What Makes A Good Teammate?

Posted by Nordic Team Solutions on Nov 6th 2020

What Makes A Good Teammate?

From Nordic Team Solutions

The following exercise is a quick and easy activity to do when a ski team comes together before a long season of racing and training together. One of the biggest things I’ve learned from 16 years on the road with the US Ski Team is how a team is very much like a family. We might get on each other’s nerves sometimes but by identifying what’s expected from a good teammate as well as each other’s differences, strengths, and similarities we are more likely to work together as a cohesive group. (See Building Common Goals)

The first step of the exercise is to brainstorm as a group the characteristics of a good teammate. What kind of people do we want to surround ourselves with? Start by everyone sharing some ideas and write down a big list of teammate characteristics and how certain behavior can cultivate a successful team atmosphere.

A short list might include the following, but I’m sure you will find more.

  • Professional
  • Fun
  • Clean
  • Accountable
  • Open communication
  • Confident
  • Selfless
  • Positive
  • Loyal
  • Compassionate
  • Trusting
  • Competitive
  • Respectful
  • Driven
  • Punctual

Next, have each athlete pick 8 characteristics they feel are most important. Draw a circle on a blank piece of paper and split the circle into 8 parts each section representing one of their chosen characteristics of the ‘Perfect Teammate’.

Next inform the athletes that they now must rate themselves in each one of these categories. Athletes can use a pencil or a marker to shade in each section of the circle to correspond with how they rate their personal strength in each characteristic. Fully shaded-in means they feel they are 100 percent proficient.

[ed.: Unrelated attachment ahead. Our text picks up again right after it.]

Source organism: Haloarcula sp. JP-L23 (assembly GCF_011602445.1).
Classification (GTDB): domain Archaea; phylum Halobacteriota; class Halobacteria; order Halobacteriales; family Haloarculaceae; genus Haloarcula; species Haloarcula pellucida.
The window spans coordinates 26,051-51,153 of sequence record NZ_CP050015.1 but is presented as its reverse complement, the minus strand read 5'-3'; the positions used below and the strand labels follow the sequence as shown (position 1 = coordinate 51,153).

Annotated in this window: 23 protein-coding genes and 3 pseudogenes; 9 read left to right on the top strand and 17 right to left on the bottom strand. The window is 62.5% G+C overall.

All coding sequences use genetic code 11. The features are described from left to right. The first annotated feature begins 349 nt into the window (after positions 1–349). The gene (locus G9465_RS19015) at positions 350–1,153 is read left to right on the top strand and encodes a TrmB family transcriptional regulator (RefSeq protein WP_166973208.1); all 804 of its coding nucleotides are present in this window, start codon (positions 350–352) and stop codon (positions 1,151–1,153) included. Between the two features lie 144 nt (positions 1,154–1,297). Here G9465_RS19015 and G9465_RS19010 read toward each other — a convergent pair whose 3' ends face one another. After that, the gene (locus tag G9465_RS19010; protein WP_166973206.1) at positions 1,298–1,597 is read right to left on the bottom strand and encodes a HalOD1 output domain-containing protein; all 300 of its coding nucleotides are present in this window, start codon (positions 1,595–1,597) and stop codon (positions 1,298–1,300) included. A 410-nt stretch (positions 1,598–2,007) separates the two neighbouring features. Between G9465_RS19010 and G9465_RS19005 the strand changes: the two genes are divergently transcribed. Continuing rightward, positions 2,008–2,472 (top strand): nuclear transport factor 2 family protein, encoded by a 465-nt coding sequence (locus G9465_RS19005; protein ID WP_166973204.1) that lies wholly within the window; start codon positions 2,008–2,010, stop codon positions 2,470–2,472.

Finally, go around the room and let the athletes share their shaded circles. Talk about what characteristics they chose to make up a perfect teammate and why. Talk about why they rate themselves strong in some characteristics and weak in others. Encourage athletes to keep this paper in their training log or somewhere they can look back on it throughout the year to remind them of this exercise and where they can improve as a teammate.


  • It’s almost certain that nobody on the team has a completely shaded circle. Meaning, nobody is perfect. Having each athlete visually recognize this is super helpful for team cohesion.
  • Teammates should recognize that everyone’s definition of a perfect teammate is slightly different. Recognizing behavior that certain teammates value strongly can allow us to adjust how we communicate and work with one another throughout the race season.